Miss Rodeo America brings passion for horses, love of Western way of life to Greeley Stampede for first time in a decade
Miss Rodeo Colorado events
Horsemanship competition — Wednesday at 9:30 a.m., Island Grove Arena, free to attend.
Speeches — Thursday at 10:30 a.m., 4-H building at Island Grove Regional Park, $5 to attend.
61st Annual Fashion Show and Coronation — Friday at 4:30 p.m., Hensel Phelps Theater at the Union Colony Civic Center, 701 10th Ave. in Greeley. General admission tickets cost $40 each and are available at the UCCC box office or by calling (970) 356-5000.
As a child, Katherine Merck always wanted a horse. The 2016 Miss Rodeo America giggled, the bling on her crown, vest and jewelry glinting when she said she was like most little girls in that respect.
So Merck’s dad promised the then-12-year-old if she could come up with half the money for a decent starter horse — $750 at the time — he would match it. She hoarded her babysitting money and picked up odd jobs around the neighborhood until she’d saved enough to buy half a horse.
That’s how bad she wanted it.
When at 23, she had her jaw wired shut after surgery, she started studying up and learning everything she’d need for her first rodeo pageant, Miss Spokane Interstate Rodeo. It took a lot of work, because most rodeo pageants are more education and horsemanship than anything else, she said. But she took the time and won that first pageant. Then, she won the second one to become Miss Rodeo Washington. Then, she won the third — Miss Rodeo America.
That’s how bad she wanted it.
Now, she’s bringing that drive and love for the sport of rodeo to the Greeley Stampede, home of the Miss Rodeo Colorado pageant. Merck’s visit marks the first time in nearly a decade a Miss Rodeo America has appeared at the Greeley event.
Merck will appear in various events during the Stampede, including carrying the American flag during rodeos and riding in the daily parade in the park.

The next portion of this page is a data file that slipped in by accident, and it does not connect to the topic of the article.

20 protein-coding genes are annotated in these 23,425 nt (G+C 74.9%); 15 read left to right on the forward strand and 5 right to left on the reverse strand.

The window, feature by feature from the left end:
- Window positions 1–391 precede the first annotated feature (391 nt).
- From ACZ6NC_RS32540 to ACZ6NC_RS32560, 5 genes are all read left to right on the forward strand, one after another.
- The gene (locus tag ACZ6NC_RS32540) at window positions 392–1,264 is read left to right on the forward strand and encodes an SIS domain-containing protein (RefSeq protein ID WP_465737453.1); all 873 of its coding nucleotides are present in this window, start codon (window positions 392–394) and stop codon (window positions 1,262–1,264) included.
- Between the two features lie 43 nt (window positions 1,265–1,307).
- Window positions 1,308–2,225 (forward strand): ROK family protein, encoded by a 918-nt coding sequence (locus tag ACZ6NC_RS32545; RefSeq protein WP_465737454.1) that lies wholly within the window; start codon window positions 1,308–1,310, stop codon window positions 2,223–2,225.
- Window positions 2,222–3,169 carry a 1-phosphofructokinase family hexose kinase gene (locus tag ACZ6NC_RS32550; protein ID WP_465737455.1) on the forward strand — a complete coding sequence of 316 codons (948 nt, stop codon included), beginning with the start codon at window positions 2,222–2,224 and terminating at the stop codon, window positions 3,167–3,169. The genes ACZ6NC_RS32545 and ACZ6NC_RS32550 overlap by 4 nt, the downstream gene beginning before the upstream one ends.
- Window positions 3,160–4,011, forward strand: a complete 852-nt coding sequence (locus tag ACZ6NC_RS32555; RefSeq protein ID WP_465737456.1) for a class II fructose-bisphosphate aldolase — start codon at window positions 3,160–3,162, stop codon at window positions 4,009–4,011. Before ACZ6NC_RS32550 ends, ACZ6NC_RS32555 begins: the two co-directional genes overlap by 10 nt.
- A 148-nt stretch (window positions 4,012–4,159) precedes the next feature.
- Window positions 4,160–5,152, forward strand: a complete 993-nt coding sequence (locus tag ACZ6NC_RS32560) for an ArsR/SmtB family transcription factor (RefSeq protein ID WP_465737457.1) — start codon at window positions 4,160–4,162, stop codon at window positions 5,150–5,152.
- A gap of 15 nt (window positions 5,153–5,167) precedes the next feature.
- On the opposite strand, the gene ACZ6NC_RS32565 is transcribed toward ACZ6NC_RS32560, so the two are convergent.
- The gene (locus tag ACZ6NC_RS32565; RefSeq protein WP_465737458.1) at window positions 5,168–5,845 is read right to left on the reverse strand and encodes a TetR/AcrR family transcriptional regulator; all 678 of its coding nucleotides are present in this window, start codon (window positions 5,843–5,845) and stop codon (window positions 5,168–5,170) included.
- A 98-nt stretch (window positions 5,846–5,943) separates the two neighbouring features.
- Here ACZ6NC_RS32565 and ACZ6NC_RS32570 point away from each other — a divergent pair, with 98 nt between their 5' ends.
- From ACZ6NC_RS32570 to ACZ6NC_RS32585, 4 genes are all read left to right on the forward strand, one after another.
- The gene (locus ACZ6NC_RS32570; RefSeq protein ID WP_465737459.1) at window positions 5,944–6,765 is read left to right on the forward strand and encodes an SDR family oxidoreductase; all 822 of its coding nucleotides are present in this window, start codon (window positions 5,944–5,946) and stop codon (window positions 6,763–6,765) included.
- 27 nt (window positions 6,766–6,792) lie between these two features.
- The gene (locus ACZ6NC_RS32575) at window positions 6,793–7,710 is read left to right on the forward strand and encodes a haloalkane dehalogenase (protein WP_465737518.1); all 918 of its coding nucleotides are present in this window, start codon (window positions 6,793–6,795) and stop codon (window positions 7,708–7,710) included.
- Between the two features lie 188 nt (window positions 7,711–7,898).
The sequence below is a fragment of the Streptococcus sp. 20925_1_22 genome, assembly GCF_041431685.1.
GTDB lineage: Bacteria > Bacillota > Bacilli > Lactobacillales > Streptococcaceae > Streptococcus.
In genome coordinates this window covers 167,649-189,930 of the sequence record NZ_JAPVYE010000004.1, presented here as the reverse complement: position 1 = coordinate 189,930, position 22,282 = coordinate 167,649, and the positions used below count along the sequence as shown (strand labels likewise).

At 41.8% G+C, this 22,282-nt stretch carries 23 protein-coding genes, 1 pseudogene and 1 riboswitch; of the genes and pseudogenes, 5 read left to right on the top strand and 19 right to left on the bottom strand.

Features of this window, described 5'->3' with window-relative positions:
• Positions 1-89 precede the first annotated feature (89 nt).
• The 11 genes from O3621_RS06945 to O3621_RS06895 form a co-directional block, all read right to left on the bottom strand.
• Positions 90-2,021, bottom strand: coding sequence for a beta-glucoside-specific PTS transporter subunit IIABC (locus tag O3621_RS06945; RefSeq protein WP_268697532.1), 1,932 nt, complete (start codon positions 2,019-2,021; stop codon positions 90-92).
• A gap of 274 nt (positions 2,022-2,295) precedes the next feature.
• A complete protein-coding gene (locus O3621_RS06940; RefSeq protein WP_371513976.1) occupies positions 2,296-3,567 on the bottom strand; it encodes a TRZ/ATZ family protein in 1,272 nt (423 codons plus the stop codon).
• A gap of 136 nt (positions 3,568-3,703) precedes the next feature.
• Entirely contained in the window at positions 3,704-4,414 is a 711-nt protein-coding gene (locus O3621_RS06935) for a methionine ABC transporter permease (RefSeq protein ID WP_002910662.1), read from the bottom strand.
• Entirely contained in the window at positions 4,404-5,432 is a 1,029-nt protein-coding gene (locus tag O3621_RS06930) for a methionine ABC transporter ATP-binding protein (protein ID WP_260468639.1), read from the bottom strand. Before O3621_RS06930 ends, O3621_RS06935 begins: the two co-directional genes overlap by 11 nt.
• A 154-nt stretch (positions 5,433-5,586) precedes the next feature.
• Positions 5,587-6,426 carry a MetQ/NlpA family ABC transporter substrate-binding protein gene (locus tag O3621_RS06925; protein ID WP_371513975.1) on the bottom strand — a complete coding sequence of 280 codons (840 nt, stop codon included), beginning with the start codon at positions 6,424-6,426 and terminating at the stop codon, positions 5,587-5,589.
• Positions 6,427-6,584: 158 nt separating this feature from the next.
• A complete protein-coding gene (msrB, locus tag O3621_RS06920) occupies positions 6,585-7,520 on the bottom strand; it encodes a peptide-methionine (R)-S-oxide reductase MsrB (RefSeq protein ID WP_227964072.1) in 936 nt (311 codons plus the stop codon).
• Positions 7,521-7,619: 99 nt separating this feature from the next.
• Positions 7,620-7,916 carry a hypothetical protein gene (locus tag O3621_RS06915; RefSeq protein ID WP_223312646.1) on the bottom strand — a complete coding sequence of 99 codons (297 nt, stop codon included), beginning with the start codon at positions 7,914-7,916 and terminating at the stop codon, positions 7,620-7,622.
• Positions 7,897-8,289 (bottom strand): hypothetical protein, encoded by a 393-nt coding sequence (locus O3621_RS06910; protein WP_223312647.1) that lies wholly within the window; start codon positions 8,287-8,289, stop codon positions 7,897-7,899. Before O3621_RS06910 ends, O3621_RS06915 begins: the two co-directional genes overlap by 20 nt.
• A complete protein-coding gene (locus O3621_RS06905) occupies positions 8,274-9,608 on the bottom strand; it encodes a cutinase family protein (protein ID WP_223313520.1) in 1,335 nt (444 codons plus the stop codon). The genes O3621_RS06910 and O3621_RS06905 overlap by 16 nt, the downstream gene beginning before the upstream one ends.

Merck also will attend the Miss Rodeo Colorado pageant events and support the girls competing, along with reigning Miss Rodeo Colorado Madelaine Mills. Eight finalists are still in the running for the crown, including two Weld County contestants, Kelsie Winslow of Pierce and Mandi Larson of Erie.
Both Merck and Mills use their crowns — Merck’s is made of Black Hills gold, pearls and alexandrite, and Mills’ crown is made of silver and turquoise — to advocate for agriculture, something both women have been passionate about since they were children. Merck attends law school and hopes to someday serve on the Washington Supreme Court to champion ag land and water. Mills has her bachelor’s degree in mass communication, which she hopes to use to go into marketing for the agricultural industry.
“Rodeo queens do promote the entire agriculture industry and Western way of life,” Merck said. “We breathe it every day.”
Whether it’s rodeo or cropland that holds your heart, it’s all connected, Mills said.
Mills, a Castle Rock native who grew up competing in rodeo and started participating in pageants in 2007, will compete for the title of Miss Rodeo America at the Wrangler National Finals Rodeo in Las Vegas this November. ❖